Ditchin' is far more successful in creating some movement and energy for its promising premise, even if the sometimes amusing gags could have been stronger. SpongeBob's and Patrick's favorite superheroes, Mermaid Man (voice of Ernest Borgnine) and Barnacle Boy (Tim Conway), have a new book out, and they're going to sign copies for their fans at the Bikini Bottom book store. Unfortunately, SpongeBob has boating class in the morning, and he never skips school. Patrick, however, comes up with an idea for SpongeBob: just tell Mrs. Puff he has to go to the bathroom, and then ditch class; get the autograph, and slip back into school before anyone knows. Naturally, Patrick and SpongeBob get sidelined heading back to school, before SpongeBob learns that all criminal behavior begins with skipping school. SpongeBob's twisted logic in denying himself relief in going to the bathroom the night before school (to make his request for a potty break more believable) is classic SpongeBob comedy (his subsequent leg-crossing fits in class are great), while the later dust-up between badminton opponent Dale and Johnny Law also fits in with the frequent SpongeBob riffs on campily square delinquency hijinks (I love the cop holding up Dale's "Quasi-Gummy Chewy Candy Fish," and spitting out, "Is this how you have fun? Eating your own kind? Scum like you make me sick!"). But more could have been done with the events that sideline the duo on their way back to school.
Pineapple Fever is probably the best effort here, with the promise of a pressure-cooker situation for SpongeBob, Patrick and Squidward as they're confined in SpongeBob's home, with a raging storm threatening outside. There's a beautifully sick joke when Squidward rips off a strip of skin when he's trying to pluck his eyebrow, courtesy of a perfectly-timed hammer blow next door by Patrick (they top the gag by letting Squidward smack his head on the toilet), and SpongeBob has one of his celebrated "annoying-to-the-10th-power-squared" moments when he lists - veeeeerrrrry slooooooowlyyyyy - all the cozy things they're going to do during the storm, like play board games, and drink cocoa, and watch TV. Patrick ages 60 years from excess brain activity (trying to figure out where the last piece of the jigsaw puzzle goes), and SpongeBob gets to affect a hilarious Communist bloc border patrol uniform - complete with a little Checkpoint Charlie barbed wire hut - to keep out Squidward when they play his "leave me alone" game, "Boundaries." All of this culminates in a bad case of cabin/"pineapple" fever, with everyone scrabbling around for food, but unfortunately, that final scene is far too short for the satisfying pay-off we want (I love SpongeBob screeching like an rabid monkey).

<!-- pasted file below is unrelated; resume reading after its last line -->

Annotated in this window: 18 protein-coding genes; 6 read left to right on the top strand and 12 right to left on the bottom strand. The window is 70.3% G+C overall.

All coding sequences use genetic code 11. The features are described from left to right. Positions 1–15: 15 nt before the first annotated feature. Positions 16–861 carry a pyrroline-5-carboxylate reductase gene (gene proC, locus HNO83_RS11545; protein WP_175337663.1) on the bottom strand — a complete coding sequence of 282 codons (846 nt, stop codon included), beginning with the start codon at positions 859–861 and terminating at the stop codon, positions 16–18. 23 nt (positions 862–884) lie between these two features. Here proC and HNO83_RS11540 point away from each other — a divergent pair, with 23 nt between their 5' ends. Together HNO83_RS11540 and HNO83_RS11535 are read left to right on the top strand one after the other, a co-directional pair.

I thought Cave Dwellers might be a solid SpongeBob entry with its energetic opening. Plankton discovers Mr. Krabs' secret hiding place for the Krabby Patty formula, and in an effort to tunnel under the restaurant to get it, discovers a beautiful underground cavern with hideous, Time Machine-like Morlocks ready to be whipped into submission (the writers yet again get their kicks by letting Plankton use that bullwhip). But the short quickly deteriorates into a one-joke premise of Krabs and Plankton tunneling under each other, with both alternately crashing through the soil. This plays more like a try-out for a SpongeBob video game (as well as that old Dig Dug arcade game), than an actual short, and the laughs suffer for that design. Grandpappy the Pirate has almost no gags when Mr. Krabs' grandpappy comes to visit, expecting the restaurant owner to be what else, a pirate (the only good joke is when Grandpappy spots a sea monster: his granddaughter, Pearl). Cephalopod Lodge also suffers from a paucity of good sight gags, which shouldn't be the case with a natural set-up like SpongeBob getting Squidward kicked out his secret lodge (shouldn't more have been done inside the lodge, with bits about the rituals and initiation rites?). SpongeBob and the gang in chicken suits is funny - but that shouldn't be the best gag in the short. Shuffleboarding wastes the appearances of Borgnine and Conway, getting only minor laughs with the boomeranging "mermarang," and their "Wonder Twin powers" ring trick. And finally, Professor Squidward plays all too much like a retread of numerous other "SpongeBob-in-class" shorts, with curiously few if any jokes or sight gags in what should have been at least a by-the-numbers effort.
As usual with these SpongeBob SquarePants DVDs, the full screen, 1.33:1 video transfers for the shorts look terrific, with incredibly bright colors and a super-sharp picture. There were no big compression issues to speak of (although interlacing is noticeable from time to time). Edge enhancement is acceptable.
The Dolby Digital English 2.0 stereo audio track is perfectly acceptable here, with appropriately loud recording levels and some discreet directionality. All dialogue is cleanly and crisply rendered. Close-captions are available.
Only some storyboards and character art are available in a gallery option in the special features section.
Only Pineapple Fever comes close to being a top-flight SpongeBob short, so without the appeal of having a sweet little grouping of the best possible offerings from Season Six and Seven, there isn't much point in purchasing SpongeBob SquarePants: Viking-Sized Adventures...particularly when these are on TV all the time. Kids won't mind watching it once, though, if you need a quick rental.
Paul Mavis is an internationally published film and television historian, a member of the Online Film Critics Society, and the author of The Espionage Filmography.